Alaska’s pristine coastline is ripe for an influx of invasive marine species such as the European green crab and the rough periwinkle (an Atlantic sea snail), warns a new study by a team of scientists from the Smithsonian Environmental Research Center. To date only 15 non-native species are known to have established themselves along Alaska’s Pacific coastline—as compared to more than 250 invasive marine species that now call California home—but this could easily change with warming temperatures and increased human activity in this region, the scientists warn.
The idea that the colder temperatures of high-latitude regions act as a natural barrier to invasive species is a misconception. “Environmental conditions along the coastline of Alaska and many other high-latitude areas would not prevent successful invasion of non-native marine species with distributions now restricted to lower latitudes,” the scientists write in a recent paper published in the conservation biogeography journal Diversity and Distributions.
The team, which includes Anson Hines, director of the Smithsonian Environmental Research Center; Gregory Ruiz, head of the Center’s Marine Invasions Research Lab, and Portland State University ecologist Catherine de Rivera, base their predictions on a series of niche models they created for four taxonomically diverse marine species: the European green crab (Carcinus maenas), rough periwinkle (Littorina saxatilis), bay barnacle (Amphibalanus improvisus) and the sea squirt (Styela clava).
Using a wide range of scientific data detailing where each species is presently established around the globe—both in their natural and introduced ranges—the scientists created computer models projecting where else on Earth they might logically thrive. Much of the Pacific coast of Alaska came up as a strong match for each of the species. The geographic range of all four animals received a strong nudge northward in the models when higher temperatures predicted from climate change (a rise of between 1.5 and 7 degrees Celsius) were factored in.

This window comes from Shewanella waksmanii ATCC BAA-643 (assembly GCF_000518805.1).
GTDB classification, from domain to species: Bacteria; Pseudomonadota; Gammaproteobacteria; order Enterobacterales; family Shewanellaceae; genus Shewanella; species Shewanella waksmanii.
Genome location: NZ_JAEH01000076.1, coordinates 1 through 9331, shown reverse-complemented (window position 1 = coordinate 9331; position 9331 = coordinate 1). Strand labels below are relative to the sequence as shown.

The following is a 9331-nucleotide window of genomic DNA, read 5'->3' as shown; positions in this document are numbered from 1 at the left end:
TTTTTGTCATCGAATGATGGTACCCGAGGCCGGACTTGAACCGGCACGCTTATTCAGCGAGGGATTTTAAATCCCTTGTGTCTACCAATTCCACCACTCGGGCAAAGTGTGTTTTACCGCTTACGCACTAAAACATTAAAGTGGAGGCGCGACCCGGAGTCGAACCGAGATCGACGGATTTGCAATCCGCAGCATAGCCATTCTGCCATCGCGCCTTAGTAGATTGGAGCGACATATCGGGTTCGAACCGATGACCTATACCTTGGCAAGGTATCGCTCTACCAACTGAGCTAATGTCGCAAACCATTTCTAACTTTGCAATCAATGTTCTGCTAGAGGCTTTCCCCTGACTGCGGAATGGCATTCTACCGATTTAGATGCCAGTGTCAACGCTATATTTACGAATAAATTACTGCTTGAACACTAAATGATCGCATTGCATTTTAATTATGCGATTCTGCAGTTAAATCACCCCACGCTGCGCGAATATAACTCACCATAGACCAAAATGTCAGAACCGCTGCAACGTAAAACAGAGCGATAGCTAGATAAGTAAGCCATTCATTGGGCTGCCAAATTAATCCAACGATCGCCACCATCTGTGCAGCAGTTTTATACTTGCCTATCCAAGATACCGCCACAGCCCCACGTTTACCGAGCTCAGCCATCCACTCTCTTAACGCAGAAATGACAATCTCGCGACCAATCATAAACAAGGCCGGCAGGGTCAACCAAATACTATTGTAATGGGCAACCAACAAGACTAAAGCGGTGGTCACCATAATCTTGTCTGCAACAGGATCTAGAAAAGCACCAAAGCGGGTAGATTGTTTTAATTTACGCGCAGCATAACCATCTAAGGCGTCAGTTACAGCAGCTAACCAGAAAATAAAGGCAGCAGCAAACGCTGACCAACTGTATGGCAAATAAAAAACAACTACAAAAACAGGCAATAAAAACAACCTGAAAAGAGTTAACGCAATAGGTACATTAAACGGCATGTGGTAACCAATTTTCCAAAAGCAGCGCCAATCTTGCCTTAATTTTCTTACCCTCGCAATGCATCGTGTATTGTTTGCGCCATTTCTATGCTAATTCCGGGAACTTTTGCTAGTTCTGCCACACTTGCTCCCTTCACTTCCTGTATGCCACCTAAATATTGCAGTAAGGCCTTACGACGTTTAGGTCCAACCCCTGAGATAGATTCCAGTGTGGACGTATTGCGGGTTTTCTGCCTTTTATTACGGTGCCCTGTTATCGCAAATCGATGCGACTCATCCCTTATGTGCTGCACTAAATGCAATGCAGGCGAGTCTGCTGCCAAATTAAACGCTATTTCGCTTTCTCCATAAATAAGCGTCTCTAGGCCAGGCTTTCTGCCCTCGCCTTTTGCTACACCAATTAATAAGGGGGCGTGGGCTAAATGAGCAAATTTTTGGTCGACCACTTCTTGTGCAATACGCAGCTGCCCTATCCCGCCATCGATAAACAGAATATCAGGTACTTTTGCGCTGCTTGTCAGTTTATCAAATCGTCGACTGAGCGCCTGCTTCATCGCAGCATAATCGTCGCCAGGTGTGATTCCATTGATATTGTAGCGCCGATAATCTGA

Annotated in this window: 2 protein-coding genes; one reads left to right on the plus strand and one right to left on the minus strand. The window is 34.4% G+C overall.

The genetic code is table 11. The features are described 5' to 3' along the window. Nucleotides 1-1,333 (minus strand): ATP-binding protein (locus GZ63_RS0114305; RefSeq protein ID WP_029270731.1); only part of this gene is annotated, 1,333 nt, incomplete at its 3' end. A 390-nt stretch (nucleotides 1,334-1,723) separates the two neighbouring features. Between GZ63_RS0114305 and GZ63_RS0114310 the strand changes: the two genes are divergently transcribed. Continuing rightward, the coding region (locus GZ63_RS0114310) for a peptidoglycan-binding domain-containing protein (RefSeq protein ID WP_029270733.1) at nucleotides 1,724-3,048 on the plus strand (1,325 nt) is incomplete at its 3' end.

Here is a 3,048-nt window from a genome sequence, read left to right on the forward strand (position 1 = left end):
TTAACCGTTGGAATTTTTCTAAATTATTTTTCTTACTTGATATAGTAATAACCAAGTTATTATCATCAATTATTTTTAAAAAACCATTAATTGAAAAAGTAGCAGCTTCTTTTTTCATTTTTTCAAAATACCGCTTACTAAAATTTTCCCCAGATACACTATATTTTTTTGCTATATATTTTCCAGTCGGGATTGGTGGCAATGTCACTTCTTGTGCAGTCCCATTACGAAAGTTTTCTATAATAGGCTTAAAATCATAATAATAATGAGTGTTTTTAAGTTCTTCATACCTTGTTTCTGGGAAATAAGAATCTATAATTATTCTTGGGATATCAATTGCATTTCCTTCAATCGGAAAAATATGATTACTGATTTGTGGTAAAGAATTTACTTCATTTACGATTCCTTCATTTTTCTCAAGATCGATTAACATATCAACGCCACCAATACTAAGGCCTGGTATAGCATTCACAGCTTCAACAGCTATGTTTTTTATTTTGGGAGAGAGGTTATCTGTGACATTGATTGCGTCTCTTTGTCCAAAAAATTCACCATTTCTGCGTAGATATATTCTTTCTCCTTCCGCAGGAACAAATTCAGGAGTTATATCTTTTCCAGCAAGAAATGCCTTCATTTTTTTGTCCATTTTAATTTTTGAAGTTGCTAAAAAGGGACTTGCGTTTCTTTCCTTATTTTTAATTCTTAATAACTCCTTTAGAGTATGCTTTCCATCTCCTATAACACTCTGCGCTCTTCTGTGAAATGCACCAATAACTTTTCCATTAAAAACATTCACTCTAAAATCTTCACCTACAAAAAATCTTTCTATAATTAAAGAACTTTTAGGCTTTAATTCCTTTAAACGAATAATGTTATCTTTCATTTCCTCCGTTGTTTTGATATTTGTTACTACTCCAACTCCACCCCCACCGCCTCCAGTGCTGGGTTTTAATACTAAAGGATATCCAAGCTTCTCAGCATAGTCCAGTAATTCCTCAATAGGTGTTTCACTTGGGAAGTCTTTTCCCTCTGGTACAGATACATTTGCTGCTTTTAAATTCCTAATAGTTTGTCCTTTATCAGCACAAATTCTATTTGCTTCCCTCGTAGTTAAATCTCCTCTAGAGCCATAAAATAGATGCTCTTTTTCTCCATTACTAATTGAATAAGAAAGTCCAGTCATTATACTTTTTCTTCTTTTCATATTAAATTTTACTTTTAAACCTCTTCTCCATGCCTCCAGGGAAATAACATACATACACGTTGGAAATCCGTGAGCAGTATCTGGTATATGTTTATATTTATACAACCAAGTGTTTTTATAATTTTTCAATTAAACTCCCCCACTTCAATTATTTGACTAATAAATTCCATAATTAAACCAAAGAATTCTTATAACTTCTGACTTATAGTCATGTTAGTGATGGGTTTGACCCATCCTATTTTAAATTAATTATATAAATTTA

The scientists point out that their study focuses on only four invasive species out of more than two hundred that have become established in the region adjacent to Alaska, from California to British Columbia. If more invasive species do move north into Alaska it will likely come through an increase in the frequency and intensity of introductions, the scientists write—namely on commercial ships and recreational vessels, through aquaculture, and through the live trade of animals as food, pets and bait.
Invasive species ride in the ballast water of oil tankers and some cargo ships. Cruise ships and cargo barges can also carry invasive species attached to their hulls.
Alaska has been spared so far from an influx of invasive species, the scientists say, because the magnitude of shipping and other human-mediated transfer mechanisms has been historically low. In recent years however, vessel traffic has increased considerably along the Alaskan coast. For example, more than 7,000 ships arrived to Alaskan waters in 2004 alone, discharging over 4 million metric tons of ballast water. Shipping and other human activities are projected to increase in this region, especially if climate change brings warmer temperatures.
The probability of invasions in Alaska is likely to increase with global warming even without the help of ballast water introductions, the scientists conclude. “On a global scale, the suitability of Alaskan waters is not unique, as other high-latitude areas also offer environmental match for these species,” the scientists write.
“The ranges of all four species have slowly been moving northward up the coast and they may spread further up the coast by ocean currents,” Catherine de Rivera says.
The article “Potential for high-latitude marine invasions along western North America,” authored by Catherine de Rivera, SERC ecologist Brian Steves, SERC ecologist Paul Fofonoff, Anson Hines and Greg Ruiz, appeared in the journal Diversity and Distributions.
Editor's Note: This post originally appeared on the blog of Smithsonianscience.org.
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